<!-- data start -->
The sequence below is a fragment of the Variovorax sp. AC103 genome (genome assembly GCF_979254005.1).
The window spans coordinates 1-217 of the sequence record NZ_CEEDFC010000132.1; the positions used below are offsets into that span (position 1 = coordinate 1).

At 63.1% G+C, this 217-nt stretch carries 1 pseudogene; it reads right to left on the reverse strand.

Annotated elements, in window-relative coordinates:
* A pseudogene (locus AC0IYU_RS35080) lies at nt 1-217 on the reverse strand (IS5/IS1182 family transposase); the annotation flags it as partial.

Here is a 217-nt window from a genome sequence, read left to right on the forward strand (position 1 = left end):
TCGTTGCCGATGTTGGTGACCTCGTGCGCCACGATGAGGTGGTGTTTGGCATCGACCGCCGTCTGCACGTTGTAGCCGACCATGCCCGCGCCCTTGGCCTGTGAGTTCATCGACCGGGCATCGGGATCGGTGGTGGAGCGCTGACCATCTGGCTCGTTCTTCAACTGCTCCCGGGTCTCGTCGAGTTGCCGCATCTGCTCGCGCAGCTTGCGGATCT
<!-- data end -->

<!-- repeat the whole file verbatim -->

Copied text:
The sequence below is a fragment of the Variovorax sp. AC103 genome (genome assembly GCF_979254005.1).
The window spans coordinates 1-217 of the sequence record NZ_CEEDFC010000132.1; the positions used below are offsets into that span (position 1 = coordinate 1).

At 63.1% G+C, this 217-nt stretch carries 1 pseudogene; it reads right to left on the reverse strand.

Annotated elements, in window-relative coordinates:
* A pseudogene (locus AC0IYU_RS35080) lies at nt 1-217 on the reverse strand (IS5/IS1182 family transposase); the annotation flags it as partial.

Here is a 217-nt window from a genome sequence, read left to right on the forward strand (position 1 = left end):
TCGTTGCCGATGTTGGTGACCTCGTGCGCCACGATGAGGTGGTGTTTGGCATCGACCGCCGTCTGCACGTTGTAGCCGACCATGCCCGCGCCCTTGGCCTGTGAGTTCATCGACCGGGCATCGGGATCGGTGGTGGAGCGCTGACCATCTGGCTCGTTCTTCAACTGCTCCCGGGTCTCGTCGAGTTGCCGCATCTGCTCGCGCAGCTTGCGGATCT